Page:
DUNDEE City Council’s education convener has said staff shortages will be a key issue for discussion when he meets with John Swinney over changes to schooling.
Stewart Hunter will meet Mr Swinney, the Scottish education secretary, following the announcement of a raft of proposed changes to education.
Schools could be given more power over their funding, with further plans to simplify the Curriculum for Excellence in the Government’s “blueprint” to improve schooling.
The Education Delivery Plan was unveiled by Mr Swinney at Holyrood this week.
Mr Swinney said the proposals would deliver a “world-class education system” for Scotland.
Speaking to the Tele, Mr Hunter said that he was keen to meet with Mr Swinney in the coming weeks, to find out the “precise impact” the changes would have on Dundee.
He said: “I want to sit down with Mr Swinney and discuss what this means, and also how we will implement these proposals.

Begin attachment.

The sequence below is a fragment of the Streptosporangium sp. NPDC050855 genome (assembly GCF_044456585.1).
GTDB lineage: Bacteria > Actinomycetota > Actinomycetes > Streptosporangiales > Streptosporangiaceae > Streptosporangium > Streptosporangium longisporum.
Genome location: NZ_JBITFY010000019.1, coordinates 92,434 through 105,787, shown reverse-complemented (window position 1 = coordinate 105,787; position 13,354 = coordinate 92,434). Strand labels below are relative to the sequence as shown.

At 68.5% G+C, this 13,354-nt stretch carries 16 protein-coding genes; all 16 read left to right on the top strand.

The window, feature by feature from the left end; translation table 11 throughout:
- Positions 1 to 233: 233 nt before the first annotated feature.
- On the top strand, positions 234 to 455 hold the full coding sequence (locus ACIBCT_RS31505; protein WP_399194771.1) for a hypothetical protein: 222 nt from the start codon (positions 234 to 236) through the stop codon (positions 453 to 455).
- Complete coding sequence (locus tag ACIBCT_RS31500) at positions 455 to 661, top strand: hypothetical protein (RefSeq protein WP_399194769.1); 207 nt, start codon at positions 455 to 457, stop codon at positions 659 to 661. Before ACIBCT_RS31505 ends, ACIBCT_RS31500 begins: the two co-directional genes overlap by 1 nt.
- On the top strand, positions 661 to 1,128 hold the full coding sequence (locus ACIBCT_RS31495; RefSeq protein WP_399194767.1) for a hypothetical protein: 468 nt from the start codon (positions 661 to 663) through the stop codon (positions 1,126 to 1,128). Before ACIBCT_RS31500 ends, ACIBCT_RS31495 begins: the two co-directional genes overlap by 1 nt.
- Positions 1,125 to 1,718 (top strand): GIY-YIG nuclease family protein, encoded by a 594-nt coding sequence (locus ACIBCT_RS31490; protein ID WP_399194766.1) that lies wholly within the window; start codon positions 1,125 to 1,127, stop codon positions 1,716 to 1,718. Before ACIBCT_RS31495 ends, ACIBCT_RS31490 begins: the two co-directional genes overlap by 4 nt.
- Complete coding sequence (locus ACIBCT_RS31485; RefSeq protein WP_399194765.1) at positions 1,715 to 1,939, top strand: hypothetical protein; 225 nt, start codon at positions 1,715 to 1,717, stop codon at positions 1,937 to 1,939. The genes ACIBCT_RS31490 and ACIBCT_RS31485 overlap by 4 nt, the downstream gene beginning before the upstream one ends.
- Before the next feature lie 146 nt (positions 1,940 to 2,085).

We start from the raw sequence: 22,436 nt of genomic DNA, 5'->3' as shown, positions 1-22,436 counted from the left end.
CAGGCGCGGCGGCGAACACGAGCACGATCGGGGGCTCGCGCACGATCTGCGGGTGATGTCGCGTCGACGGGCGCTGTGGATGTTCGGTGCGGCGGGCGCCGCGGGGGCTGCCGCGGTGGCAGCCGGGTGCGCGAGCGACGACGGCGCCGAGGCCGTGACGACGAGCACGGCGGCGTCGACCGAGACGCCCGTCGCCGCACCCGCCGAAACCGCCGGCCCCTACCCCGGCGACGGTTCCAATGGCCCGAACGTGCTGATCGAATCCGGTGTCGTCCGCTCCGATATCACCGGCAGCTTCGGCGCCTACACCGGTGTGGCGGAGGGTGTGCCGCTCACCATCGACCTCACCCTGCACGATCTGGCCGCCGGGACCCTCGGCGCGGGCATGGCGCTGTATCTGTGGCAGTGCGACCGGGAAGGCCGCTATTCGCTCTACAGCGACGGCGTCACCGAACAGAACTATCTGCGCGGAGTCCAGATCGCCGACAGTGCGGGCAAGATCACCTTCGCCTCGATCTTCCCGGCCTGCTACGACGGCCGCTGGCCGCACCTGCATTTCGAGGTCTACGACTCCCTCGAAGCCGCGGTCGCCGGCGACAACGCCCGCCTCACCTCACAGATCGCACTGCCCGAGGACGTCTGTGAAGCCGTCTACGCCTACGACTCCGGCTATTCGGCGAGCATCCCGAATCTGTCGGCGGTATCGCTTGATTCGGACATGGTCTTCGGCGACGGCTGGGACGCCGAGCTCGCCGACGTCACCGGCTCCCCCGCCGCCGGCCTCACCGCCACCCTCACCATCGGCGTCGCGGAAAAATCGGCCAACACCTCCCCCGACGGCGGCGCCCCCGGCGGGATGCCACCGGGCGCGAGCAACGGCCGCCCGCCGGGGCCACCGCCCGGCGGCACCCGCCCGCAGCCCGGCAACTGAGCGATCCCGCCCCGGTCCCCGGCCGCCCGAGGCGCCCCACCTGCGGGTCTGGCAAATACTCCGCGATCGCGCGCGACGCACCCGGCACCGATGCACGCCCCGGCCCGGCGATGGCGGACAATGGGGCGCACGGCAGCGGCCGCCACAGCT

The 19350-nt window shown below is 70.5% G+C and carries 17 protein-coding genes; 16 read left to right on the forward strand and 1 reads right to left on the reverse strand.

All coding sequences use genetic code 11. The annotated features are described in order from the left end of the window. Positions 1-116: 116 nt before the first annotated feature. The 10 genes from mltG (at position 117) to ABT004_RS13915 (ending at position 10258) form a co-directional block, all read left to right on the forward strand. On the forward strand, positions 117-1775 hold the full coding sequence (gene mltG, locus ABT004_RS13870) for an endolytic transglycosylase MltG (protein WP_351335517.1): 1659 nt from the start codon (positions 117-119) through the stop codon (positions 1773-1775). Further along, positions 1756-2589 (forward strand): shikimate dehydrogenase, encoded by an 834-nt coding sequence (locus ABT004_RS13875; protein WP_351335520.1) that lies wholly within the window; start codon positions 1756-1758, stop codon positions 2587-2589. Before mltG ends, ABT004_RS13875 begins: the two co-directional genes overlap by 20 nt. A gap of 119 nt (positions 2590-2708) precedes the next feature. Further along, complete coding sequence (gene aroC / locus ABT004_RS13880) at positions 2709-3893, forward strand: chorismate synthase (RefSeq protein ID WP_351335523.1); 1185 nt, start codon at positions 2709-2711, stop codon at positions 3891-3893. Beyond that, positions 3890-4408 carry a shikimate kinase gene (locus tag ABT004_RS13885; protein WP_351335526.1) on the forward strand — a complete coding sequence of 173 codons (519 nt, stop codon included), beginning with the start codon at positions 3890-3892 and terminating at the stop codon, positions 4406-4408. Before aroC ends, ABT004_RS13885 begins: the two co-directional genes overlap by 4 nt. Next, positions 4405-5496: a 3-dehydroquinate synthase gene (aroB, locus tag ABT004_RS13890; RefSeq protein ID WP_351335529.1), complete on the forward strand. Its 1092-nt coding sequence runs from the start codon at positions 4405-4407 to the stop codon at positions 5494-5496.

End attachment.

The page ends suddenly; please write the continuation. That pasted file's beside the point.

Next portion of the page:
“We need to chat about what this will mean for education in the city.
“I think we’re all looking for the same things and the council administration certainly needs to take a collaborative approach with the Scottish Government.
“We all want to see an improvement in education standards and the attainment gap closing.
“I think it’s definitely important that staff, teachers and parents have their say over the coming weeks and months too — they are as affected by any changes as anyone.
“The interests of teachers and the troubles or issues we have faced regarding teacher numbers will certainly need to be addressed, as well as any issues teachers have themselves.
“The issues we have faced, particularly with teacher numbers, are by no means specific to Dundee, though. It’s an issue the whole of Scotland faces.”
Mr Swinney said he aimed to “substantially close” the attainment gap over the next five years and reduce teachers’ workloads.
He has also launched a review into devolving funding and decision-making to schools and communities, although delivering education would remain the responsibility of councils.